Disability Questioned after Chicago Paramedic Finds New Job

Serratore had been collecting checks since his injury in 1982


 
 

TIM NOVAK and CHRIS FUSCO, Chicago Sun-Times | | Monday, September 17, 2012


A hand injury Gregory J. Serratore suffered while trying to fix a stalled ambulance 32 years ago kept him from returning to work as a paramedic.

So Serratore made a deal to leave the Chicago Fire Department.

He's been collecting disability checks of about $14,500 a year ever since - about $5,000 less than the $19,776 he was pulling in as a paramedic.

Despite his claim of permanent disability, Serratore eventually found another government job - as a police officer with the Cook County Forest Preserve District.

He landed that job after writing on his application that he was in "excellent" physical condition, according to the latest finding of a Chicago Sun-Times investigation into police and fire disability-pay excesses.

Serratore was working at Holy Cross Hospital when he joined the fire department as a paramedic on Feb. 4, 1980, at 23.

Eight months later, his ambulance stalled at 67th and State. While trying to fix a fan blade to get the vehicle going, he cut his left hand, according to city records.

On April 22, 1982, Serratore went on disability leave. He would never return to the fire department. He was 26 years old.

In all, records show he has gotten more than $425,000 in disability checks since 1982. He'll be able to draw those checks until his 65th birthday and then begin collecting a city pension.

Now 55 and living in Crestwood, Serratore, who declined interview requests, has been getting disability checks longer than all but one other person getting disability pay from the Municipal Employees' Annuity and Benefit Fund of Chicago, the taxpayer-subsidized pension plan under which he was covered. It no longer covers paramedics.

Nine years after going on disability leave from the fire department, Serratore applied to be a forest preserve district cop - the application in which he described his physical condition as "excellent."

It was an unusual situation. Memos went back and forth between the forest preserve district and city pension officials, who determined that state law allowed Serratore to work as a police officer for the forest preserves and keep on getting his city disability pay, too.

On May 2, 1991 - 10 days after Serratore got hired - forest preserve Police Chief Steve Castans got a memo from Sgt. John Tinetti stating that "the fact that Mr. Serratore is employed elsewhere will not affect his disability payments as long as his permanent disability continues. Mr. Serratore is required to submit to a physical yearly for the benefit fund to maintain his disability status."

But Serratore hasn't been examined since 2003, when pension officials say "his doctor stated duration of disability was lifelong."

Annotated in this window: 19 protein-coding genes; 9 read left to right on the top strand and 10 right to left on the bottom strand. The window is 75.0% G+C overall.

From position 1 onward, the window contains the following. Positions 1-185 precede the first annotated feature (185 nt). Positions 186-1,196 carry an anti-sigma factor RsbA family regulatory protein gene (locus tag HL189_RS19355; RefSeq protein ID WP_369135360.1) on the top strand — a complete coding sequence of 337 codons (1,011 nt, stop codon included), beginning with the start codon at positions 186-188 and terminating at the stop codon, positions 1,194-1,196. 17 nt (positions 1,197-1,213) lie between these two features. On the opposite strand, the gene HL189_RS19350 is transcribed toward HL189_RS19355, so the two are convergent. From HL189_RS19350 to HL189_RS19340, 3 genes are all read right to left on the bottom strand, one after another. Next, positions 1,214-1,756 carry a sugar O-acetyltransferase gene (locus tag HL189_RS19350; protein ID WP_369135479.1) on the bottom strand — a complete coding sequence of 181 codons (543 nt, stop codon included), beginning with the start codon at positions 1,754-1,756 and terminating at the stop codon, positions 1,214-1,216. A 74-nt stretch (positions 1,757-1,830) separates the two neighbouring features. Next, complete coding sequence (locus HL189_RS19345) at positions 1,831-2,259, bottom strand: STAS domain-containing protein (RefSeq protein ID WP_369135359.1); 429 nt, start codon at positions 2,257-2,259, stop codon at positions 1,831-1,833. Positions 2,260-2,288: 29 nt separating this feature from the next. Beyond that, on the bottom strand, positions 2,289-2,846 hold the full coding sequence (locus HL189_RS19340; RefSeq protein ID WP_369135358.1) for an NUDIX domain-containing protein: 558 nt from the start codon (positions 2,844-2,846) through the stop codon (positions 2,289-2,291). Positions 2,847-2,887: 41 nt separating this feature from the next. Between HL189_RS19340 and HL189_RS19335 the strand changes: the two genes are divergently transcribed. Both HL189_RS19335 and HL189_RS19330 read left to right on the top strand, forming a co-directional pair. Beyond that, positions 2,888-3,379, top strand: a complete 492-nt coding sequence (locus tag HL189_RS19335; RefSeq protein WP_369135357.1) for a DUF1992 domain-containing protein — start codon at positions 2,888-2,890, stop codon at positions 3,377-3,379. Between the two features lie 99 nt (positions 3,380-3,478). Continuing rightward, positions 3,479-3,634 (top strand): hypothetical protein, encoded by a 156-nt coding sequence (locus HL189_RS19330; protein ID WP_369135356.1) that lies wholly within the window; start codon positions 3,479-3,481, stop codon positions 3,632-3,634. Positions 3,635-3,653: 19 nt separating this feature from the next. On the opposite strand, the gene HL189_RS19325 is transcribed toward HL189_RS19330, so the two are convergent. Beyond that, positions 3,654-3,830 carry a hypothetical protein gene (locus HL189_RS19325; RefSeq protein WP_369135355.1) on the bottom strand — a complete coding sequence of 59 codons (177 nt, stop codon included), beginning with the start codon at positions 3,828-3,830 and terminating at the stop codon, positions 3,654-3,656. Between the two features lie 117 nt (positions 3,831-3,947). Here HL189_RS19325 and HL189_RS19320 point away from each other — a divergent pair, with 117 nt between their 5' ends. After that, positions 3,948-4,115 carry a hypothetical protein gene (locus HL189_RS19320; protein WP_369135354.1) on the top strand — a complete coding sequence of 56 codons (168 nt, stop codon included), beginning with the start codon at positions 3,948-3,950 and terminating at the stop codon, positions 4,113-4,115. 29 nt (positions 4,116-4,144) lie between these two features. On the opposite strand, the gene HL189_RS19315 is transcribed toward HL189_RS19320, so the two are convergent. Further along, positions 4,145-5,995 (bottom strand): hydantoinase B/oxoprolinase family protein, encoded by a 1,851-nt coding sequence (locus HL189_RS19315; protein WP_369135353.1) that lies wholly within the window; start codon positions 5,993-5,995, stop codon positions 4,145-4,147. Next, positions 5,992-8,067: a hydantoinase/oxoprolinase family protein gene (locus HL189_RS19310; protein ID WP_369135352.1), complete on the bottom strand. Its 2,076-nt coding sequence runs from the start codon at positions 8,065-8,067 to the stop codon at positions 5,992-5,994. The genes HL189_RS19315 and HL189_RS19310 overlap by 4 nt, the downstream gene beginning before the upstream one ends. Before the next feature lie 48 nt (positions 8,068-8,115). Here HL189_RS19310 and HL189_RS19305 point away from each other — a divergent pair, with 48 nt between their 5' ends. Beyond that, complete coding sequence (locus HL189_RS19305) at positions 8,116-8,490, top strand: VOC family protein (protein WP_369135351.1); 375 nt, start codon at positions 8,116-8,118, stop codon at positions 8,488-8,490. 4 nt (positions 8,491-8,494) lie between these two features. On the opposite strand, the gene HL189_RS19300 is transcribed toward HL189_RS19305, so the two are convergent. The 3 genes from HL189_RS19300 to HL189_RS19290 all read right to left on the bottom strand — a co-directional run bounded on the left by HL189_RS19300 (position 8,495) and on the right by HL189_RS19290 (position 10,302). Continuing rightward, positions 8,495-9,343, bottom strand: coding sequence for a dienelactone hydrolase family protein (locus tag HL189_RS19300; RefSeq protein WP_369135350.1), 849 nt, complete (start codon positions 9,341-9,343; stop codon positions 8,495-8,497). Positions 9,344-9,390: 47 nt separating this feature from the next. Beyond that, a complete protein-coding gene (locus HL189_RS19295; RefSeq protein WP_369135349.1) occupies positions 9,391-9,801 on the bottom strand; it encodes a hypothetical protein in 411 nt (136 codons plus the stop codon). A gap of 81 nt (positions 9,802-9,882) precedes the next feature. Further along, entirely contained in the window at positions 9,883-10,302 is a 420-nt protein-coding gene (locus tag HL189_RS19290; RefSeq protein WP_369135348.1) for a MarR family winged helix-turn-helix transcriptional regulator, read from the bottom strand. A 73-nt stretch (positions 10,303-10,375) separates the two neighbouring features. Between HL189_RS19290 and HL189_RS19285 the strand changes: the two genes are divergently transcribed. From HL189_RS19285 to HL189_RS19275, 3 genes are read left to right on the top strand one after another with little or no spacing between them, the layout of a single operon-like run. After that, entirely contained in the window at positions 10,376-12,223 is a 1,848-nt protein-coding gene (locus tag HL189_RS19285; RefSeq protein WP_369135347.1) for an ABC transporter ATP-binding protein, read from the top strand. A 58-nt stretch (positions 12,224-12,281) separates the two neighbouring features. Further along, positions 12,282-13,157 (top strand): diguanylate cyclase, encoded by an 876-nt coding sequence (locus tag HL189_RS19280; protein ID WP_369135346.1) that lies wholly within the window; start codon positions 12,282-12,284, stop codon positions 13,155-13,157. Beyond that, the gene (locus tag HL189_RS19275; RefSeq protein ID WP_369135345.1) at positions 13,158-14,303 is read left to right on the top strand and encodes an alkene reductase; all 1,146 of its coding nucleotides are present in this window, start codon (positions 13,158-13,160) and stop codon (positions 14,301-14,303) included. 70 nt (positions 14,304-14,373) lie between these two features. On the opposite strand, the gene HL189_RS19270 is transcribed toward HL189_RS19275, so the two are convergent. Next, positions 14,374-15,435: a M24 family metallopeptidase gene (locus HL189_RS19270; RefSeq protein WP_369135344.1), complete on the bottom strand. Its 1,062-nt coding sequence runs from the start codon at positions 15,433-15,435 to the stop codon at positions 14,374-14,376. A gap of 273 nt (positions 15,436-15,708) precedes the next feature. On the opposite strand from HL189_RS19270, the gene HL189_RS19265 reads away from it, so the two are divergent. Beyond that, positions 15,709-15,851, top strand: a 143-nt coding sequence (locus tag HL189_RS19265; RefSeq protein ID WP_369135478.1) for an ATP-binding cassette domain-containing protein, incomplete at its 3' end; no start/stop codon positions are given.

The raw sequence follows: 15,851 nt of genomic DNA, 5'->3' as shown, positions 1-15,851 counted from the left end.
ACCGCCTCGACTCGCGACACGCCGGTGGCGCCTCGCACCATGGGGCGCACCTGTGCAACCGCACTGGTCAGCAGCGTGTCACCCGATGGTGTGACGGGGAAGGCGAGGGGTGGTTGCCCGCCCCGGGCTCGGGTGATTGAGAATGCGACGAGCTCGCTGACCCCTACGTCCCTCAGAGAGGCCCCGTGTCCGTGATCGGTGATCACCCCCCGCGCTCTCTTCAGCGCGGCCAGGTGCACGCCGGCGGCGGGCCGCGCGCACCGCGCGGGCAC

After Castans hired Serratore, the disabled-paramedic-turned-rookie-cop underwent 441 hours of training at the Chicago Police academy.

Serratore was a canine officer for the forest preserve district before the canine unit was disbanded in 2009.

Among city workers on disability leave, Serratore's case is unusual because he went to work for a government agency funded in part by Chicago property taxpayers. That's something that disabled Chicago cops are forbidden from doing under Illinois law.

Officials with the city pension fund continue to list Serratore as permanently disabled.

Asked about that in light of his employment as a police officer, James Mohler, the fund's executive director, said: "The fund was notified by the medical director of the Chicago Fire Department that Mr. Serratore was not qualified for firefighting duty. The fund has also received statements from doctors stating that Mr. Serratore's disability is lifelong and permanent."

After cutting his hand while trying to get his ambulance moving in 1980, Serratore also filed a worker's compensation claim against the city of Chicago and got a settlement of $24,363, records show.

Since going to work for the forest preserve district, Serratore has filed five more worker's comp cases, claiming on-the-job injuries.

Under state law, Chicago police officers and firefighters cannot file such claims.

Serratore's latest claim involves his left shoulder, which he says he hurt three years ago while trying to arrest a 76-year-old man, and then reinjured while adjusting his position while seated at a desk chair at work.

Altogether, Serratore has won $60,600 in worker's comp settlements from the city and the forest preserves. And two of his cases against the forest preserve district have yet to be decided by the Illinois Workers' Compensation Commission.



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